Opening Prayer

Holy Spirit, thank you for the ways you have worked in me to bring me to faith in Jesus and enable me to follow him. I look to you to increase my faith and help me follow him more closely.

Read PHILIPPIANS 2:19-30

Timothy and Epaphroditus

19 I hope in the Lord Jesus to send Timothy to you soon, that I also may be cheered when I receive news about you. 20 I have no one else like him, who will show genuine concern for your welfare. 21 For everyone looks out for their own interests, not those of Jesus Christ. 22 But you know that Timothy has proved himself, because as a son with his father he has served with me in the work of the gospel. 23 I hope, therefore, to send him as soon as I see how things go with me. 24 And I am confident in the Lord that I myself will come soon.

25 But I think it is necessary to send back to you Epaphroditus, my brother, co-worker and fellow soldier, who is also your messenger, whom you sent to take care of my needs. 26 For he longs for all of you and is distressed because you heard he was ill. 27 Indeed he was ill, and almost died. But God had mercy on him, and not on him only but also on me, to spare me sorrow upon sorrow. 28 Therefore I am all the more eager to send him, so that when you see him again you may be glad and I may have less anxiety. 29 So then, welcome him in the Lord with great joy, and honor people like him, 30 because he almost died for the work of Christ. He risked his life to make up for the help you yourselves could not give me.

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Thank God for friends past and present, who have shown you the love of Christ and helped you to follow him more closely.

Think Further

Our verses give us a window into Paul’s world and, especially, the co-workers who faithfully labored alongside him. First, there are the Philippians themselves. Paul had planted the church and continues to encourage them in discipleship, praying faithfully for them and longing to visit (v 24). Second, there are specific individuals: Timothy, who is like a son to Paul (v 22), and Epaphroditus, a key church leader at Philippi whose illness caused great distress (vs 26,27). In the West, we emphasize the individual rather than the corporate, but Covid-19 and the isolation it brought has shown us afresh the importance of relationships. The New Testament shows us just how important. For Paul, the interests of Jesus Christ and concern for the welfare of others are almost the same thing: he moves seamlessly from one to the other (vs 20,21).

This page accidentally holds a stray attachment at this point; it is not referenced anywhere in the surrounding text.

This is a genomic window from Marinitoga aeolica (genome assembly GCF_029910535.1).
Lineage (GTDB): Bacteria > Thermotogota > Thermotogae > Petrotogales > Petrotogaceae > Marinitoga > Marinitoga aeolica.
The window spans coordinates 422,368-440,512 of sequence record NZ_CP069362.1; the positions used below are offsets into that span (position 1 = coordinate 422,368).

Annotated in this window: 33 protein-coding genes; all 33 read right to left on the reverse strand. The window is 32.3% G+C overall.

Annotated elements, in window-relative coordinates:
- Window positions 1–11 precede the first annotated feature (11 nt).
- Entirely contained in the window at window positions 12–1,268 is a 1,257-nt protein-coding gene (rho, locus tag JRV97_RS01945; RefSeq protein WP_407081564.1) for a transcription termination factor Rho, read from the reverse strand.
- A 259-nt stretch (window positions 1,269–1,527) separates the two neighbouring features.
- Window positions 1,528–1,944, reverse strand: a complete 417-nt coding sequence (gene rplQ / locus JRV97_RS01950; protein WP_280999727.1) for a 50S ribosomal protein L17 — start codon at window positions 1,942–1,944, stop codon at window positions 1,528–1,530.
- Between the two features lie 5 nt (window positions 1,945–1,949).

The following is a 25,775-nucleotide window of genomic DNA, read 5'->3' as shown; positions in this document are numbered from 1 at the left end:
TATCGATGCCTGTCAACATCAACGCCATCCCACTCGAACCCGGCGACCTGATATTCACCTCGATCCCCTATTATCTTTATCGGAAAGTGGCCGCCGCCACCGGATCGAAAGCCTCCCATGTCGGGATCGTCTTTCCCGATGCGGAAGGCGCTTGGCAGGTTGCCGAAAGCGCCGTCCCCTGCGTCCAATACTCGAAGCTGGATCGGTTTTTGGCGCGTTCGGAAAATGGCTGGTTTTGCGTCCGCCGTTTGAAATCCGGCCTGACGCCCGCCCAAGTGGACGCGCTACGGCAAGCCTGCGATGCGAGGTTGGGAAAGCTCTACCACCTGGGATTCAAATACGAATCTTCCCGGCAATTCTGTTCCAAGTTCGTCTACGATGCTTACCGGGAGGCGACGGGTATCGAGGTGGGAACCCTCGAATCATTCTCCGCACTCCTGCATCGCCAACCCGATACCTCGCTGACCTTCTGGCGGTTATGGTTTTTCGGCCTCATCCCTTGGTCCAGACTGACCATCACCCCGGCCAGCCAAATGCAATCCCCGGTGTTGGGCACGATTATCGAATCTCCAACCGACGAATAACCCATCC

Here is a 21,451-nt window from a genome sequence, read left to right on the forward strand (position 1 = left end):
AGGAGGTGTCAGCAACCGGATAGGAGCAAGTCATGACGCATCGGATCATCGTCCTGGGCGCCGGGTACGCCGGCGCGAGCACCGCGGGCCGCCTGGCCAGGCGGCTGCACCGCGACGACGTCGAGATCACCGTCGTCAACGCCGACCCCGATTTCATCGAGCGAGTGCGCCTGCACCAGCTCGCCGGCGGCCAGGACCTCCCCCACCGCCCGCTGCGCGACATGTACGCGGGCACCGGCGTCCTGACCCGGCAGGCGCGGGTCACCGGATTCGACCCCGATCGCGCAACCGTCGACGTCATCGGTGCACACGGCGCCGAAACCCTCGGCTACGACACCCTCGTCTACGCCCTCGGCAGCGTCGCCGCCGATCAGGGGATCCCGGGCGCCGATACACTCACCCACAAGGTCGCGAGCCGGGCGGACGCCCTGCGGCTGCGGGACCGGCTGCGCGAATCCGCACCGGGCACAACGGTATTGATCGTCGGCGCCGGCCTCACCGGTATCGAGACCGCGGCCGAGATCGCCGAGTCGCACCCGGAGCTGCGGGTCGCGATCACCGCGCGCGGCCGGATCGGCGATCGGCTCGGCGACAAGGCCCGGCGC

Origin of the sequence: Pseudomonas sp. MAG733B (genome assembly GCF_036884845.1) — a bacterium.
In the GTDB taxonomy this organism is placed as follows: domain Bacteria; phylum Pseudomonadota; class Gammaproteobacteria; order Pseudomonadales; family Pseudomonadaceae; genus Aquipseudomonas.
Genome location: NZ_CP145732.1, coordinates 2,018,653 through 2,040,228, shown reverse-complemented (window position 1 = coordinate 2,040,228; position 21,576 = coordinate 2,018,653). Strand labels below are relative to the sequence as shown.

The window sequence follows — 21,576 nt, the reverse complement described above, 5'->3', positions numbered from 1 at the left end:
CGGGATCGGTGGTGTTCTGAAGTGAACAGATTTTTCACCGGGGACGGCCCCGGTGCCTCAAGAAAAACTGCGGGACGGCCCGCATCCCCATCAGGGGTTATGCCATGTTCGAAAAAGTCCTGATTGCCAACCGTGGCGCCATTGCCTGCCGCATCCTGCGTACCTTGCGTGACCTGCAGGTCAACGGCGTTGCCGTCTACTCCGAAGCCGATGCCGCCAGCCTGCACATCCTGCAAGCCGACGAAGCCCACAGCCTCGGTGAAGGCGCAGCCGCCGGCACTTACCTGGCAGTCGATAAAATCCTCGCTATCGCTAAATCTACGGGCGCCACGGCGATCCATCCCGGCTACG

If we are to live under the lordship of Christ, we need to have the same mindset. He created us for community. The friendships revealed in this passage are rich and deep. Certainly, for Paul and Timothy, their mutual love was lifelong. We need Christian friends who are committed to us for the long haul. Seek out such relationships and, when you have them, invest in them. They are precious. Friendship is wonderful in and of itself, but our verses highlight something more. Timothy, Epaphroditus, and Paul are great friends, but they don’t merely enjoy one another’s company – they engage in gospel work together, each making a unique contribution to the common cause. Some of the greatest friendships are forged in the heat of gospel ministry. Let us follow the example of Paul and his friends and join together in the ‘work of Christ’ (v 30).


Spiritual friends are vital for accountability, gospel ministry, and because friendship can be delightful! Who can you reach out to in friendship this Christmas time?

Closing prayer

Jesus, I am grateful for Christian friends in whom I see you, who help me to see and know you better. Encourage them, enabling them to know your pleasure.

Last Updated on December 27, 2023 by kingstar

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